The Twentieth Century Society is delighted to announce the Grade II listing of the 1,000 square foot Adam Kossowski mural which adorns the former Peckham Civic Centre (now the Everlasting Ministries Church). The Society applied to Historic England for listing following news that the site is due to be redeveloped.
The frieze of five panels comprises 2,000 individually cast coloured pieces of ceramic. Documenting the history of the Old Kent Road, it takes in Roman times, the pilgrims’ route to Canterbury, Henry V’s return to London following the defeat of the French at Agincourt and Charles II’s procession to the throne upon his restoration in 1660. The final panel combines Victorian and mid Twentieth Century scenes to depict the area’s recent make-up – a pearly king, queen and child crossing the Old Kent Road via a zebra crossing with Belisha beacon, symbolising the local community as paramount in the advancement of the area; it may be famous as a thoroughfare but it is the people who use it who define its character. In the Roman section a boy gestures from inside an arch, inviting all who pass to engage with the past and thereby democratising it: history is ultimately comprised of the everyday. Life-sized children look out from the mural (rather than being in profile) to engage passing children in both the streetscape and the history depicted.
Adam Kossowski (1905-1986) was a Polish artist and lecturer who was arrested by the Nazis and sentenced to five years hard labour at the notorious Gulag. Kossowski promised that if he were to ever leave he would devote himself to God. Arriving in London in 1946 he was true to his word accepting many commissions of tempera and ceramic pieces for the Catholic church including The History of the Carmelites of Aylesford at The Friars Aylesford (Grade I listed) And the Chapel of St Aloysius R C Church, Phoenix Road, Camden (also Grade I) .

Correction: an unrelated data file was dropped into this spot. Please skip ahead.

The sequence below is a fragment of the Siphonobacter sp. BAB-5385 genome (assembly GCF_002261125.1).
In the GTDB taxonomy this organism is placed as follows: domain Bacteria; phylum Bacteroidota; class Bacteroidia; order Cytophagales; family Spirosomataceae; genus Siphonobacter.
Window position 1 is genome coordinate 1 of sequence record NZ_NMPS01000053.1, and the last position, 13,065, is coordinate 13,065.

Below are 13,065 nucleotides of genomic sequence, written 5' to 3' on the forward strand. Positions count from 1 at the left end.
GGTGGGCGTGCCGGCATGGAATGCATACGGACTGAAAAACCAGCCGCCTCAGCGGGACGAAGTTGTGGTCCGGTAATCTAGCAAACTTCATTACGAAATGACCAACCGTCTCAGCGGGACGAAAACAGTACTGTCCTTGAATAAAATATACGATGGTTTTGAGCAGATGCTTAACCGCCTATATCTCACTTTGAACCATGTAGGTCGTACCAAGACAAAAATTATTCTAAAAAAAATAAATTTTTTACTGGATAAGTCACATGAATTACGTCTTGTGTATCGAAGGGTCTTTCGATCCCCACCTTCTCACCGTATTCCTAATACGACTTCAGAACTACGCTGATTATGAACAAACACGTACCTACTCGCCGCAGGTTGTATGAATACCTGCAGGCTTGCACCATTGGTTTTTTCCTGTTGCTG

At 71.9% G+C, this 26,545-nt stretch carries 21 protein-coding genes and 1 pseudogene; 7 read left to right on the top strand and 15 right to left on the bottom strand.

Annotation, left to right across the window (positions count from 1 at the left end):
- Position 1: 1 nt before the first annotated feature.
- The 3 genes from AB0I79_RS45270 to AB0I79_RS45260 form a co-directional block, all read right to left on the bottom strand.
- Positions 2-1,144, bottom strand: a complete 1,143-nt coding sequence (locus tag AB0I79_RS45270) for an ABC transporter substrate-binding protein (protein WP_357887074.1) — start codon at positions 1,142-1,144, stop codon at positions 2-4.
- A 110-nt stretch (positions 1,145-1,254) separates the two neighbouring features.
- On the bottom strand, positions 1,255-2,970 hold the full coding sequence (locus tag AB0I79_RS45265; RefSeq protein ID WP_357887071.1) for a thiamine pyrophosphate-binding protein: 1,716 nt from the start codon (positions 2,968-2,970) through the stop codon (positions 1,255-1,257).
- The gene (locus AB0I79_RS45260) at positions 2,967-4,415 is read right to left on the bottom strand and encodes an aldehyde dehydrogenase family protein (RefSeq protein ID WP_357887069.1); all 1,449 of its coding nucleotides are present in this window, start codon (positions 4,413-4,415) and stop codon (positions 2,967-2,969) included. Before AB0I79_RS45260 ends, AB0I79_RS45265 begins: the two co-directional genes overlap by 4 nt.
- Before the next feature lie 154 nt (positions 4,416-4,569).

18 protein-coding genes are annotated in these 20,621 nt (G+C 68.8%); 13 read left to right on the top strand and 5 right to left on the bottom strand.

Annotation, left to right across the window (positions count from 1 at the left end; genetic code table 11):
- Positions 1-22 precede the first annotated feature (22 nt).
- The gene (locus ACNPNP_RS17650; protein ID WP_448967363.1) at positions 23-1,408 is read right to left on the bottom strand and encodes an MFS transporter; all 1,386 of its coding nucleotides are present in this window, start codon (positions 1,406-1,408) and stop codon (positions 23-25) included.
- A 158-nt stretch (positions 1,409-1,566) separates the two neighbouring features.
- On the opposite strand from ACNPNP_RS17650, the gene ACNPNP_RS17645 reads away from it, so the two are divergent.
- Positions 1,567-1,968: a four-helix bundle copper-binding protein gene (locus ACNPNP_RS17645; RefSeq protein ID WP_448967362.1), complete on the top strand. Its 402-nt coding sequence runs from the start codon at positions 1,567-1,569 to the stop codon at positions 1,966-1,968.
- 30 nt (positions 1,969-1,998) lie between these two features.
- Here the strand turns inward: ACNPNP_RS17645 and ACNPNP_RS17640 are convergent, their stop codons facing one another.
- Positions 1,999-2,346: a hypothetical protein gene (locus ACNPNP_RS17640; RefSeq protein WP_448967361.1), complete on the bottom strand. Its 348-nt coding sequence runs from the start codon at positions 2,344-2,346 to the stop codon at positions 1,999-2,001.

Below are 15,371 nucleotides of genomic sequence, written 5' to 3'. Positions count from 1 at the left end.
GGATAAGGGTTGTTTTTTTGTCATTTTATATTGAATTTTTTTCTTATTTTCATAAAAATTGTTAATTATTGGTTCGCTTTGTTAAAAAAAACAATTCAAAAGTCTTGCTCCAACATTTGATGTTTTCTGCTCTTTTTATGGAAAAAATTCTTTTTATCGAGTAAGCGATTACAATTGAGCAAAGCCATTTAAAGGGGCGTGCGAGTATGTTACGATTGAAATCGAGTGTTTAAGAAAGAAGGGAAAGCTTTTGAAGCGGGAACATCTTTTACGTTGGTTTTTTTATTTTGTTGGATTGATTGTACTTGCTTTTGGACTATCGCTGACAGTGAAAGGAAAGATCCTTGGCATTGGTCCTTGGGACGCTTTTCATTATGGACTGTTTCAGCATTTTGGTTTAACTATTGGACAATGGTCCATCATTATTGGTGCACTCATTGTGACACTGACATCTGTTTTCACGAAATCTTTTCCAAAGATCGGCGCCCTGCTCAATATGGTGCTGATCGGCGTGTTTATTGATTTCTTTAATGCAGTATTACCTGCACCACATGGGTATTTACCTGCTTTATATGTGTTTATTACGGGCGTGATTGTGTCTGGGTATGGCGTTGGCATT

Public art historian Lynn Pearson describes Kossowski as “for the Catholic church, the most significant post-war ceramicist”.The History of the Old Kent Road mural is thought to be Kossowski’s only substantial secular work. In their listing report Historic England cite the C20 Society’s previous successful campaigns to preserve the Dorothy Annan mural at Fleet House and Alan Boyson’s Tree of Knowledge mural in Salford – both post war murals which have been designated separately to the host building and successfully conserved independently to them.
Following a site visit earlier this year by C20 Society Director Catherine Croft and Conservation Advisor Tess Pinto, the Society is now working with the developers to ensure the successful relocation of the mural within the local area.